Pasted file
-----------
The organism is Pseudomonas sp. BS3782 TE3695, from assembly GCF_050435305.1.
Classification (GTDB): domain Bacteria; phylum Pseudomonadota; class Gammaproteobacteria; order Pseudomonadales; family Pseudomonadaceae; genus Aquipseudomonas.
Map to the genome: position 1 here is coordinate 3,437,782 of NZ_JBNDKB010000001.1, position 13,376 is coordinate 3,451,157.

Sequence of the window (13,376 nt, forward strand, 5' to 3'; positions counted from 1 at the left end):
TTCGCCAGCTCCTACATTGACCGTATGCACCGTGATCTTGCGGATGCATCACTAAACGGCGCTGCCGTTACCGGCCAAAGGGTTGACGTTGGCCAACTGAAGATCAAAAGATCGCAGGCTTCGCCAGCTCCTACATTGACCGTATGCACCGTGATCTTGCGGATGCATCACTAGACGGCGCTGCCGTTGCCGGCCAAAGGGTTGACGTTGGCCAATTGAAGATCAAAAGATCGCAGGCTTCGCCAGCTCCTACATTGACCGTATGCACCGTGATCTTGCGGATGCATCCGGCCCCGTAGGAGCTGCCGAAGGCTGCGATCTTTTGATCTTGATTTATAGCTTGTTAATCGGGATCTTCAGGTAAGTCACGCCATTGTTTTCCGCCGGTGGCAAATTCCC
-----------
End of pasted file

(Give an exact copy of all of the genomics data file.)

The organism is Pseudomonas sp. BS3782 TE3695, from assembly GCF_050435305.1.
Classification (GTDB): domain Bacteria; phylum Pseudomonadota; class Gammaproteobacteria; order Pseudomonadales; family Pseudomonadaceae; genus Aquipseudomonas.
Map to the genome: position 1 here is coordinate 3,437,782 of NZ_JBNDKB010000001.1, position 13,376 is coordinate 3,451,157.

Sequence of the window (13,376 nt, forward strand, 5' to 3'; positions counted from 1 at the left end):
TTCGCCAGCTCCTACATTGACCGTATGCACCGTGATCTTGCGGATGCATCACTAAACGGCGCTGCCGTTACCGGCCAAAGGGTTGACGTTGGCCAACTGAAGATCAAAAGATCGCAGGCTTCGCCAGCTCCTACATTGACCGTATGCACCGTGATCTTGCGGATGCATCACTAGACGGCGCTGCCGTTGCCGGCCAAAGGGTTGACGTTGGCCAATTGAAGATCAAAAGATCGCAGGCTTCGCCAGCTCCTACATTGACCGTATGCACCGTGATCTTGCGGATGCATCCGGCCCCGTAGGAGCTGCCGAAGGCTGCGATCTTTTGATCTTGATTTATAGCTTGTTAATCGGGATCTTCAGGTAAGTCACGCCATTGTTTTCCGCCGGTGGCAAATTCCC